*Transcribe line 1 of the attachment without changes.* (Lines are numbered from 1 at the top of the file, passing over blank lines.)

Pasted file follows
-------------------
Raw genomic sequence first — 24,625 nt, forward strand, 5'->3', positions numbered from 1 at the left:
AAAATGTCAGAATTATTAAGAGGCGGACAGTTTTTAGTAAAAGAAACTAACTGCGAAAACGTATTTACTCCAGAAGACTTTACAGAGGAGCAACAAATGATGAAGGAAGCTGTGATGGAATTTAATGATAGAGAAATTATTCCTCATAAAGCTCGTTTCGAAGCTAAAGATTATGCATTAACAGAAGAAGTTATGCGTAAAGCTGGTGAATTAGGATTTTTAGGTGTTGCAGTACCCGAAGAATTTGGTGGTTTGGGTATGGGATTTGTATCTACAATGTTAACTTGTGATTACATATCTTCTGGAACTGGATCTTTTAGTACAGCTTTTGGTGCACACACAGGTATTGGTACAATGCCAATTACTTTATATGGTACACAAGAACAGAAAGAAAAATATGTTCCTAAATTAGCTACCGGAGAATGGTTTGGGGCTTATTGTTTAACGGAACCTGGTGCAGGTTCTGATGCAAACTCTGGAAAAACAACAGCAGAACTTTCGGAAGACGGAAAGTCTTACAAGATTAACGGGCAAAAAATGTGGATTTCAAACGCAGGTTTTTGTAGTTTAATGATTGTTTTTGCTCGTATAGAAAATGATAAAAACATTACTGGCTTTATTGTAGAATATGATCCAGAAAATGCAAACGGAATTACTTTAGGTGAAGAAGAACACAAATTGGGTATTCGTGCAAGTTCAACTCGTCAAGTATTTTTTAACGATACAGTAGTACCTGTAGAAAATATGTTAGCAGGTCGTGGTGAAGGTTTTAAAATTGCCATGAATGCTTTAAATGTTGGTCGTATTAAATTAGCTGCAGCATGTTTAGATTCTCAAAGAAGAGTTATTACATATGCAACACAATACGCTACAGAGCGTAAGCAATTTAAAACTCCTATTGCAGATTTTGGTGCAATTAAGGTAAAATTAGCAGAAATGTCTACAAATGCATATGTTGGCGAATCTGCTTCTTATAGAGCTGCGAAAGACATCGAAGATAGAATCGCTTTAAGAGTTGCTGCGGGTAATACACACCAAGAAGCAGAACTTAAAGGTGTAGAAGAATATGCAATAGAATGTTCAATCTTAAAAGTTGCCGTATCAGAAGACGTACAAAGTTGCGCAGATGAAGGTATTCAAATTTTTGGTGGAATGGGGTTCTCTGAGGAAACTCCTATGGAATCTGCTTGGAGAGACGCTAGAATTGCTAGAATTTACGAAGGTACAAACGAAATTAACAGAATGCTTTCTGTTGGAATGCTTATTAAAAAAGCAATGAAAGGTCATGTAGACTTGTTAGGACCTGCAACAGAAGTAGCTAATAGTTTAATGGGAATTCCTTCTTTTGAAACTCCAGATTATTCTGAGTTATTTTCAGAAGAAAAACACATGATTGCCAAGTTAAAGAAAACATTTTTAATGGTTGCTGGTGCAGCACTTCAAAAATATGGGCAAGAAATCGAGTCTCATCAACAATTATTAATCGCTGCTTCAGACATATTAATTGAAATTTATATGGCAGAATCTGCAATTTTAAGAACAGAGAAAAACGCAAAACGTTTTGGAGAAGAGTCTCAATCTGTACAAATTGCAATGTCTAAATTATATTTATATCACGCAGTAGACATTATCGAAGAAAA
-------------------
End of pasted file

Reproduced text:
Raw genomic sequence first — 24,625 nt, forward strand, 5'->3', positions numbered from 1 at the left: